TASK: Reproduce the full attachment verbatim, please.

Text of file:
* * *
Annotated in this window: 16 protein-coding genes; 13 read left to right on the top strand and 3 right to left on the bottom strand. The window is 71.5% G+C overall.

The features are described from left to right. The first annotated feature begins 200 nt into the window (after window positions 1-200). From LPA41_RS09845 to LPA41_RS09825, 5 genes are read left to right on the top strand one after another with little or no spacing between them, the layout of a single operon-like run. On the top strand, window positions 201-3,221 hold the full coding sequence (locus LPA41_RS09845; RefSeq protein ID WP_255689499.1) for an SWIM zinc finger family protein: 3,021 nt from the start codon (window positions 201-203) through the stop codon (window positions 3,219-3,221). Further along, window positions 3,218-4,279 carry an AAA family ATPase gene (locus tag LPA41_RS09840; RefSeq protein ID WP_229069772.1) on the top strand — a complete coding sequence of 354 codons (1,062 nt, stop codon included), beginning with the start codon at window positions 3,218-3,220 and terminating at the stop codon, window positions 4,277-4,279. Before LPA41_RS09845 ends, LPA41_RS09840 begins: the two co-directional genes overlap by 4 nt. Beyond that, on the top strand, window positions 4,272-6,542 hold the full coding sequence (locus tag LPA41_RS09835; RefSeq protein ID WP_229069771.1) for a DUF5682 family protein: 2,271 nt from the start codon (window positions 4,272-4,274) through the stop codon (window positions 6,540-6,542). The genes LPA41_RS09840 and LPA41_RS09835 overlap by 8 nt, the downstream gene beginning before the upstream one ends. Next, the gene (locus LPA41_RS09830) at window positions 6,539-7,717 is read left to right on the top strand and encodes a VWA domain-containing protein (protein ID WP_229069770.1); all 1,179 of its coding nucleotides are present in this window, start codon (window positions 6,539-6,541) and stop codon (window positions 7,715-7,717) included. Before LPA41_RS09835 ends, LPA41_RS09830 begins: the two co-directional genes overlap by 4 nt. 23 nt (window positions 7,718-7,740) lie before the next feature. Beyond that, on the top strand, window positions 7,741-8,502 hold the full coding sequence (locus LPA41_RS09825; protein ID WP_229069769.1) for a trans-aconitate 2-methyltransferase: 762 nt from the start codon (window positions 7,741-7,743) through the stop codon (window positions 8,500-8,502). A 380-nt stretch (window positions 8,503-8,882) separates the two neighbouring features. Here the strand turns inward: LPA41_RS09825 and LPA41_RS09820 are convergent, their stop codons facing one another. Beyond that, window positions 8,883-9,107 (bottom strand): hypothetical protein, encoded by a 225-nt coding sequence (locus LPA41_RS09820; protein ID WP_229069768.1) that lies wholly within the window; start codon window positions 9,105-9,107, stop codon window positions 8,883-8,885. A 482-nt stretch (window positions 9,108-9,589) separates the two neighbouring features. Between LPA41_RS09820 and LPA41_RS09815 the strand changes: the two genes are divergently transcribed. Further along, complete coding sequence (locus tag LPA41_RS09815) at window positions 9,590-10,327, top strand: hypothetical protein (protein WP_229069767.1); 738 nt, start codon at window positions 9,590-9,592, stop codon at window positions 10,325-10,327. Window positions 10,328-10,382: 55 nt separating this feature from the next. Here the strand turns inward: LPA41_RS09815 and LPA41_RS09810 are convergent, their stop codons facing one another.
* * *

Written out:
Annotated in this window: 16 protein-coding genes; 13 read left to right on the top strand and 3 right to left on the bottom strand. The window is 71.5% G+C overall.

The features are described from left to right. The first annotated feature begins 200 nt into the window (after window positions 1-200). From LPA41_RS09845 to LPA41_RS09825, 5 genes are read left to right on the top strand one after another with little or no spacing between them, the layout of a single operon-like run. On the top strand, window positions 201-3,221 hold the full coding sequence (locus LPA41_RS09845; RefSeq protein ID WP_255689499.1) for an SWIM zinc finger family protein: 3,021 nt from the start codon (window positions 201-203) through the stop codon (window positions 3,219-3,221). Further along, window positions 3,218-4,279 carry an AAA family ATPase gene (locus tag LPA41_RS09840; RefSeq protein ID WP_229069772.1) on the top strand — a complete coding sequence of 354 codons (1,062 nt, stop codon included), beginning with the start codon at window positions 3,218-3,220 and terminating at the stop codon, window positions 4,277-4,279. Before LPA41_RS09845 ends, LPA41_RS09840 begins: the two co-directional genes overlap by 4 nt. Beyond that, on the top strand, window positions 4,272-6,542 hold the full coding sequence (locus tag LPA41_RS09835; RefSeq protein ID WP_229069771.1) for a DUF5682 family protein: 2,271 nt from the start codon (window positions 4,272-4,274) through the stop codon (window positions 6,540-6,542). The genes LPA41_RS09840 and LPA41_RS09835 overlap by 8 nt, the downstream gene beginning before the upstream one ends. Next, the gene (locus LPA41_RS09830) at window positions 6,539-7,717 is read left to right on the top strand and encodes a VWA domain-containing protein (protein ID WP_229069770.1); all 1,179 of its coding nucleotides are present in this window, start codon (window positions 6,539-6,541) and stop codon (window positions 7,715-7,717) included. Before LPA41_RS09835 ends, LPA41_RS09830 begins: the two co-directional genes overlap by 4 nt. 23 nt (window positions 7,718-7,740) lie before the next feature. Beyond that, on the top strand, window positions 7,741-8,502 hold the full coding sequence (locus LPA41_RS09825; protein ID WP_229069769.1) for a trans-aconitate 2-methyltransferase: 762 nt from the start codon (window positions 7,741-7,743) through the stop codon (window positions 8,500-8,502). A 380-nt stretch (window positions 8,503-8,882) separates the two neighbouring features. Here the strand turns inward: LPA41_RS09825 and LPA41_RS09820 are convergent, their stop codons facing one another. Beyond that, window positions 8,883-9,107 (bottom strand): hypothetical protein, encoded by a 225-nt coding sequence (locus LPA41_RS09820; protein ID WP_229069768.1) that lies wholly within the window; start codon window positions 9,105-9,107, stop codon window positions 8,883-8,885. A 482-nt stretch (window positions 9,108-9,589) separates the two neighbouring features. Between LPA41_RS09820 and LPA41_RS09815 the strand changes: the two genes are divergently transcribed. Further along, complete coding sequence (locus tag LPA41_RS09815) at window positions 9,590-10,327, top strand: hypothetical protein (protein WP_229069767.1); 738 nt, start codon at window positions 9,590-9,592, stop codon at window positions 10,325-10,327. Window positions 10,328-10,382: 55 nt separating this feature from the next. Here the strand turns inward: LPA41_RS09815 and LPA41_RS09810 are convergent, their stop codons facing one another.